For that which befalleth the sons of men befalleth the beasts; even one thing befalleth them: as the one dieth so dieth the other; yea, they have all one breath; so that a man hath no preeminence above a beast; for all is vanity. All go to one place; all are of dust, and all turn to dust again. Who knoweth (that) the spirit of man goeth upwards, and the spirit of the beast goeth downward to the earth?
Ecclesiastes Chapter 3 Verses 19- 21
What is the difference between Gordon Brown* and Stalin?
One is absolutely ruthless and brooks no opposition. The other ran the USSR for years.
* new Prime Minister of Britain
"I think it is also worth noting that unlike some ancient communities, the Epicureans did not live in a commune or expect rich members to hand over all their possessions to the collective. Epicurus told the rich to be generous; Jesus told the rich to become poor."
Comment by Matt Cherry on the Yahoo site
And from Victor Kioulapiades:
Abraham Lincoln said that "you can’t enrich the poor by impoverishing the rich". With that simple principle, I believe, Lincoln mitigated the Christian mandate –more rhetorical than literal, I suspect– with a more practicable economic sensibility. Obviously, our great philanthropists have followed the "Epicurus model" of generosity, not the Christian one. That is not to say that either they or Christian dogma is "bad", but simply that they are/were real unrealistic.
"I am not charmed with the ideal of life held out by those who think that the normal state of human beings is that of struggling to get on; that the trampling, crushing , elbowing, and treading on each other’s heels are the most desirable lot of human kind."
John Stuart Mill, a passionate supporter of freedom and a true liberal.:
According to the Guardian newspaper, thousands of house-husbands are being dumped by their working wives because childcare isn’t seen as macho enough for them, just not sexy. They resent being the breadwinners and still subconsciously think it is the man who should be bringing in the money and pulling his weight financially. In the UK there are 200,000 men who are house-husbands, and half their marriages are failing.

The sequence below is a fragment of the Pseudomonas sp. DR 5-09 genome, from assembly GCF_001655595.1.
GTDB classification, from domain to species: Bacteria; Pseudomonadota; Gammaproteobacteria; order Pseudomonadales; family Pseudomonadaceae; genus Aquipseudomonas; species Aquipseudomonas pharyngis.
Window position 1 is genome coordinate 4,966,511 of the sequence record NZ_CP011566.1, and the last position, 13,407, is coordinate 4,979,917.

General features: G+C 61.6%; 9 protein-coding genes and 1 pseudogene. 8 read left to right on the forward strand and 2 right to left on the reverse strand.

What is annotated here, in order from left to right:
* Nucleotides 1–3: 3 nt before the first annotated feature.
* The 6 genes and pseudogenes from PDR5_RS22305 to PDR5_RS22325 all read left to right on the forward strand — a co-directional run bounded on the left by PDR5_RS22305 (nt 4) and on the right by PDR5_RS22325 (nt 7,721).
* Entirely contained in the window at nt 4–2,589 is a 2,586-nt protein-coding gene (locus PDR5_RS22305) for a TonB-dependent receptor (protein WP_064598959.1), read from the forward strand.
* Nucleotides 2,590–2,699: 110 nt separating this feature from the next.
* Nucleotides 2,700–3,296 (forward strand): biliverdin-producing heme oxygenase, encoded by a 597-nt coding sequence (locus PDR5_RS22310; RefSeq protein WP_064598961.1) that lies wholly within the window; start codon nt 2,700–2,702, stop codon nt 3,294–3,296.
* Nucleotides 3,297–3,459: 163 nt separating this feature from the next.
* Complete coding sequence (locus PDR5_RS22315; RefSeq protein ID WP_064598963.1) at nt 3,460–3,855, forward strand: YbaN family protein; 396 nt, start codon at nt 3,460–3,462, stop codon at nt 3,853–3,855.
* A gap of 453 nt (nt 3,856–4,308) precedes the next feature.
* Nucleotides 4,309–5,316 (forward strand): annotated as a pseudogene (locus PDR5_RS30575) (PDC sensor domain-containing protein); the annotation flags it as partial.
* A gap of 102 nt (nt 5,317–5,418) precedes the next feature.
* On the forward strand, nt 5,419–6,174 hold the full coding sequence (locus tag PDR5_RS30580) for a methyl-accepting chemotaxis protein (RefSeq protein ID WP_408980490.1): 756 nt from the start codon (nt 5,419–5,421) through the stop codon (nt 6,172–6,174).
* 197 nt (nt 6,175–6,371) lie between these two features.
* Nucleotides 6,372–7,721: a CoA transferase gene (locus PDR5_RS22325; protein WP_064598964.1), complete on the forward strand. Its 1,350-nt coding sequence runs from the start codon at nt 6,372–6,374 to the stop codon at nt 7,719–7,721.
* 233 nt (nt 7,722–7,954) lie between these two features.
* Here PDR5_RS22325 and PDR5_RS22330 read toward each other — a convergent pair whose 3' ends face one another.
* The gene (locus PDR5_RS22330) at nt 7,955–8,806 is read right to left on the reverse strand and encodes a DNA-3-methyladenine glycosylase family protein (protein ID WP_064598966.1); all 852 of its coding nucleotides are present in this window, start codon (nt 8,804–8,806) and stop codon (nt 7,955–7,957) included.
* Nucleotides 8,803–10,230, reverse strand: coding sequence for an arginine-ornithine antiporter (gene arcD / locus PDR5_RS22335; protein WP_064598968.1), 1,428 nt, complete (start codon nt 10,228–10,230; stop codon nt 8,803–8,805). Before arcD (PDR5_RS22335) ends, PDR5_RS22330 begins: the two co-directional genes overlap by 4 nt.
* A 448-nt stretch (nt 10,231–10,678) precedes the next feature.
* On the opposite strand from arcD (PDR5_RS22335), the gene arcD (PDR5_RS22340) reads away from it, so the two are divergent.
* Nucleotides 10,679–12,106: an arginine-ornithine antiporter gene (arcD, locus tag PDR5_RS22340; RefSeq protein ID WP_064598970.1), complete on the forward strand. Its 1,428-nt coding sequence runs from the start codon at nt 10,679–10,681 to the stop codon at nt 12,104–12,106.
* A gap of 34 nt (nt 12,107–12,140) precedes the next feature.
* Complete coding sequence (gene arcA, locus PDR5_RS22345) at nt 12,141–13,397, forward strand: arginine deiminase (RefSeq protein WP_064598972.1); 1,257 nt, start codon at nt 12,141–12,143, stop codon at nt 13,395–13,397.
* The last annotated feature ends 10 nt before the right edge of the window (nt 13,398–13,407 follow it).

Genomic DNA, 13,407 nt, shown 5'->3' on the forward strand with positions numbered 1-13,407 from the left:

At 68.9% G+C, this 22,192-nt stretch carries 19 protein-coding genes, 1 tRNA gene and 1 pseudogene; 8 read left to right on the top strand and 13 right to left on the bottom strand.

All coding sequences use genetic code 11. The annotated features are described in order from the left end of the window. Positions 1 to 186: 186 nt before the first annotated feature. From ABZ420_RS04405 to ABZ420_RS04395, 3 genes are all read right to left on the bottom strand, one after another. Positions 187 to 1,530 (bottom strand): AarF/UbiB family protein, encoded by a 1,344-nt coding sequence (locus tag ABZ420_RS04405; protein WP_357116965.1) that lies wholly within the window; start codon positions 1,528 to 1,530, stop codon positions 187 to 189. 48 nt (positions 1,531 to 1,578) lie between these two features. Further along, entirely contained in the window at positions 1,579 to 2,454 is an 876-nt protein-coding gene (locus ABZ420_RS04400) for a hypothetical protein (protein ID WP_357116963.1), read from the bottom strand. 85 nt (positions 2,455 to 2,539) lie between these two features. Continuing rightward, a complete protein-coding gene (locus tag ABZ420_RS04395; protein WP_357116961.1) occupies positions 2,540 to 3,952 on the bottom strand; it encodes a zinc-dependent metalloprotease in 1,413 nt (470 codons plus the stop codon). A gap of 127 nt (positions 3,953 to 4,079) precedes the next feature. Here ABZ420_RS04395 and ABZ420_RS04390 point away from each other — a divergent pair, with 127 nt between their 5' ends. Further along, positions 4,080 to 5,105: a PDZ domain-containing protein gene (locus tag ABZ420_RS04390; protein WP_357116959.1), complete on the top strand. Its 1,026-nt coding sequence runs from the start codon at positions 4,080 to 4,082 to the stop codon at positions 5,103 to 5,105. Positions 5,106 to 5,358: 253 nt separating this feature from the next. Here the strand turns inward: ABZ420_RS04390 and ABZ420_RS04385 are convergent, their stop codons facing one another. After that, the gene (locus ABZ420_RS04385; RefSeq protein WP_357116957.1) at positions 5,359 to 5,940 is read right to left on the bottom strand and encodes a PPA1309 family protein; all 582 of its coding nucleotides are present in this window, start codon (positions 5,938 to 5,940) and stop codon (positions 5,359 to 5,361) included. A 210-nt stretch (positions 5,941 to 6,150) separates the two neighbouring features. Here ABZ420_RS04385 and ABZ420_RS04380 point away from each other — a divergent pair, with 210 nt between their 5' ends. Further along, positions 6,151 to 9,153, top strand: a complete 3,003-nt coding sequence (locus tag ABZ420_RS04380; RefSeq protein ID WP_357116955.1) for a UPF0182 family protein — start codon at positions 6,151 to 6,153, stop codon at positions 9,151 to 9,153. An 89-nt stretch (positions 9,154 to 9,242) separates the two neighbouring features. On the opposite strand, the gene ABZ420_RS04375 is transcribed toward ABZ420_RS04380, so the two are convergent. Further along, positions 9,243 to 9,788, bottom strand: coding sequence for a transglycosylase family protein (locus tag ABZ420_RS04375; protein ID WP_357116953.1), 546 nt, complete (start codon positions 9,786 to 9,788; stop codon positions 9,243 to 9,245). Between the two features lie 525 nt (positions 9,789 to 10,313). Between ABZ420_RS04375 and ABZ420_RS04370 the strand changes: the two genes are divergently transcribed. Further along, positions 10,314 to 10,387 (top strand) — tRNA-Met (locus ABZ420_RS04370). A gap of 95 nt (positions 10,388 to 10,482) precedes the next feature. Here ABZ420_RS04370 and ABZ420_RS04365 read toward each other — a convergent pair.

Humans evolved on the savannah recognizing movement and potential threat. Our brains are primed to presume the presence of agents that determine potential pursuits, attacks and escapes. What cannot be explained physically has to be explained by the supernatural.
Secondly, our brains are primed to look for answers …….to unusual events. “Luck is too miss and miss – - (unusual events have to be ascribed to ) God or prayer.
Thirdly, folk psychology allows us to predict human responses. On the savannah it was important to be able to outwit others.… thus, we can to distinguish good fellows from bad, understand the minds of ordinary people and imagine what it is like to be them. What doesn’t fit must have something to do with the spirit world and the supernatural.
Children are born with a tendency to believe in omniscience, invisible minds and immaterial souls. ….. Thus people can believe in what is minimally counter-intuitive, as long as it is not preposterous.
Fourthly, religion helps us deal with the certainty of death. It is hard to imagine ourselves no longer existing or thinking, but it is easy to imagine ourselves existing after death.
Fifthly, religion might have helped primitive man form groups, become attached to and offer mutual help, attract mates, find and store food and become more cohesive as a tribe. Religious rituals help maintain communal structures in hard time and allows the tribe to imagine its superiority and exclusivity over others.
Lastly, God fills an emptiness that our big-brain mental architecture interprets as a yearning for the supernatural.
New York Times magazine, March 4th, 2007 Adaptation of “Why we believe – how evolutionary science explains belief in God” by Robin Marantz Henig